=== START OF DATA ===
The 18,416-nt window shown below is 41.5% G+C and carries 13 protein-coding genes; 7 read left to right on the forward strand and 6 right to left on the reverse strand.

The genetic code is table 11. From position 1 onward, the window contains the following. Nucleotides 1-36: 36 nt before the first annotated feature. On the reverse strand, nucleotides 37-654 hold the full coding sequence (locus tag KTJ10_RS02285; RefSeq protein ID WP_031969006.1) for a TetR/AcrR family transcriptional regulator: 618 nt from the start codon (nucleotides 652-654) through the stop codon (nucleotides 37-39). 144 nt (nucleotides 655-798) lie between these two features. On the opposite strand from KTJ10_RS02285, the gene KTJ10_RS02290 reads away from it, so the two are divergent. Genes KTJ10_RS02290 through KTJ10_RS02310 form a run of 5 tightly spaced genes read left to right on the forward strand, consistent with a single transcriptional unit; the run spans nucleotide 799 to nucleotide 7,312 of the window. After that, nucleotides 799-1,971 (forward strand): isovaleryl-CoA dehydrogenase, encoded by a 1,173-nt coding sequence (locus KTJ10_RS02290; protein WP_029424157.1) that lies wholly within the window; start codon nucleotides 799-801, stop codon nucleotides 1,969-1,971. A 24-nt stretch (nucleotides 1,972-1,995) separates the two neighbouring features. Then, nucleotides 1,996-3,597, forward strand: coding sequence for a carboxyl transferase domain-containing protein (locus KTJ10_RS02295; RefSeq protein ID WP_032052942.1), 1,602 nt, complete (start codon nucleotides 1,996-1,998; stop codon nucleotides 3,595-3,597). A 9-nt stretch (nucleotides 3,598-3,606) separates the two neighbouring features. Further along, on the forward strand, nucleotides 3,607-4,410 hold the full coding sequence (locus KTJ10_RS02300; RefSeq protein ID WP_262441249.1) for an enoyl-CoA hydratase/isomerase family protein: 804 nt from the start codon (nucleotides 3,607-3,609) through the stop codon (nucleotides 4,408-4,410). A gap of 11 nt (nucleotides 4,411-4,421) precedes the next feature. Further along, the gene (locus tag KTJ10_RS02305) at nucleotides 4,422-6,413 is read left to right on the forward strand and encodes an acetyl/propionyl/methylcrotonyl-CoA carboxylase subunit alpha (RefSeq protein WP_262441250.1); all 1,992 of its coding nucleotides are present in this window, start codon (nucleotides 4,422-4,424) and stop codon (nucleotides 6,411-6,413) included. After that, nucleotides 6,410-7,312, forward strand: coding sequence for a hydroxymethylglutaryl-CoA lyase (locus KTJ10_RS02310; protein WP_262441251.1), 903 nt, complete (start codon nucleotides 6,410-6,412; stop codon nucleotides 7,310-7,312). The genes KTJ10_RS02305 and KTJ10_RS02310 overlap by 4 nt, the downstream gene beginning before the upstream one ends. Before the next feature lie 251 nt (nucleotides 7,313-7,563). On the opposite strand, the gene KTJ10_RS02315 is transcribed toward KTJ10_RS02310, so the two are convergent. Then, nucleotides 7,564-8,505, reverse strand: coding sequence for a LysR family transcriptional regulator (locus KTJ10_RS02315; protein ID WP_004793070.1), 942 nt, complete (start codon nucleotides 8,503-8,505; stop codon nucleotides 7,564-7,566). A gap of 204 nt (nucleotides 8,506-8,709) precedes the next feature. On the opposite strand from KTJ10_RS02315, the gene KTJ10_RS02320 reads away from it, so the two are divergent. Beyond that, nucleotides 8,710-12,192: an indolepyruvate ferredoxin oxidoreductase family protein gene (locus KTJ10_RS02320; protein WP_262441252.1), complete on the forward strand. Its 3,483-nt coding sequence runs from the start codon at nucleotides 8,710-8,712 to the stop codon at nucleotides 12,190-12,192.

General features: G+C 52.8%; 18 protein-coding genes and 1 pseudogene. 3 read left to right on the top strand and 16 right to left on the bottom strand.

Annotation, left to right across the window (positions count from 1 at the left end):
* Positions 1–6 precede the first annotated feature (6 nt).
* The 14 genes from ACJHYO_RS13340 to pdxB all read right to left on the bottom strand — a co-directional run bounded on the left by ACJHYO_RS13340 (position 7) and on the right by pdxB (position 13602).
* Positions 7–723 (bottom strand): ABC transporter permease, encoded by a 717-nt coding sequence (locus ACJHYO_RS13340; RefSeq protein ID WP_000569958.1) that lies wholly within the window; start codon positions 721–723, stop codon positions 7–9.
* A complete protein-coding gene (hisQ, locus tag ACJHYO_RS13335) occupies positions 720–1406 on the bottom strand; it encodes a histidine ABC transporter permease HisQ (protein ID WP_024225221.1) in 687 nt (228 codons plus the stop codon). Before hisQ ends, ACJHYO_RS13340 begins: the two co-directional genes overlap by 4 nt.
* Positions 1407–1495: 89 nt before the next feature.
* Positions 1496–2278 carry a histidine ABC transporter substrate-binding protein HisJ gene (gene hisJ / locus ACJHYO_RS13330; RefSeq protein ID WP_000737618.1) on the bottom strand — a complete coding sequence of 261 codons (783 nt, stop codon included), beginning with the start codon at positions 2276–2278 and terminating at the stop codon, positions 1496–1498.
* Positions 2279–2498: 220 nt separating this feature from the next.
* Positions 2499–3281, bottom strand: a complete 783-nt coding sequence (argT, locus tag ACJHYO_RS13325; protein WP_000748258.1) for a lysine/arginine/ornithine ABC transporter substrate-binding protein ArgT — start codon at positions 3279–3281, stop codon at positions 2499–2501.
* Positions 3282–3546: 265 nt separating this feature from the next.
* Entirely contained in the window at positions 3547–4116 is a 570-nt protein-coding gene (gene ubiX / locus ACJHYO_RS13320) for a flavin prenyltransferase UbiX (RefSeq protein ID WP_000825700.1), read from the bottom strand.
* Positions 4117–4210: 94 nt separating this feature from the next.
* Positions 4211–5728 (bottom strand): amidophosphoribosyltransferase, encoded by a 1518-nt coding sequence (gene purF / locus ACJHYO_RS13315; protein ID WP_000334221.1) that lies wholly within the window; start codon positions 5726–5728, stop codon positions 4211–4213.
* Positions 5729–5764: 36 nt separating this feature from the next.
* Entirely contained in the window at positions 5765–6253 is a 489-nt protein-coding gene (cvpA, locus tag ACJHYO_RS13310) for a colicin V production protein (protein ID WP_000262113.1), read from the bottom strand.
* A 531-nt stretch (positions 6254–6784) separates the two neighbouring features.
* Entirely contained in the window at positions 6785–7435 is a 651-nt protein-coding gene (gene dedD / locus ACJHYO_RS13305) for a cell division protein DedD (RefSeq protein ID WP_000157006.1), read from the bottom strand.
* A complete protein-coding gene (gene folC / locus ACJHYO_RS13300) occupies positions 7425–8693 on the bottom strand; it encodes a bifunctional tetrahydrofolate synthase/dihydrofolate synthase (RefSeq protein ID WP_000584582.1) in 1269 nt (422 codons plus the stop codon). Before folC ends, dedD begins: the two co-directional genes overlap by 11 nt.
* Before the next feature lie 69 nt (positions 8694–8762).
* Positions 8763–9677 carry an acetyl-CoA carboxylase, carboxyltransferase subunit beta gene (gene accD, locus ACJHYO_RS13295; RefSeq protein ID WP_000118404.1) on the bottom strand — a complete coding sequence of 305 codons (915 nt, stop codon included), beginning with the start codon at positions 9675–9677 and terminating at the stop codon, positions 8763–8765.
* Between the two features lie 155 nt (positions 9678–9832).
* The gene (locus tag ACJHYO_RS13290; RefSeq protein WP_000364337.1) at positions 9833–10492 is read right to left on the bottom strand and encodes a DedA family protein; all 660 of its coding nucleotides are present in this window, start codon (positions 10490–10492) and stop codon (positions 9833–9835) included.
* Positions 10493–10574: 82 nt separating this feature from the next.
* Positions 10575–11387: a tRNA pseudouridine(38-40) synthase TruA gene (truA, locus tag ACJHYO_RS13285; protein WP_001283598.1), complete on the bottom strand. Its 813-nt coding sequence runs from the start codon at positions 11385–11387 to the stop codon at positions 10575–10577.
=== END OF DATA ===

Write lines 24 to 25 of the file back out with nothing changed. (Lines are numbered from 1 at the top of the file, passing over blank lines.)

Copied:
* Between the two features lie 155 nt (positions 9678–9832).
* The gene (locus tag ACJHYO_RS13290; RefSeq protein WP_000364337.1) at positions 9833–10492 is read right to left on the bottom strand and encodes a DedA family protein; all 660 of its coding nucleotides are present in this window, start codon (positions 10490–10492) and stop codon (positions 9833–9835) included.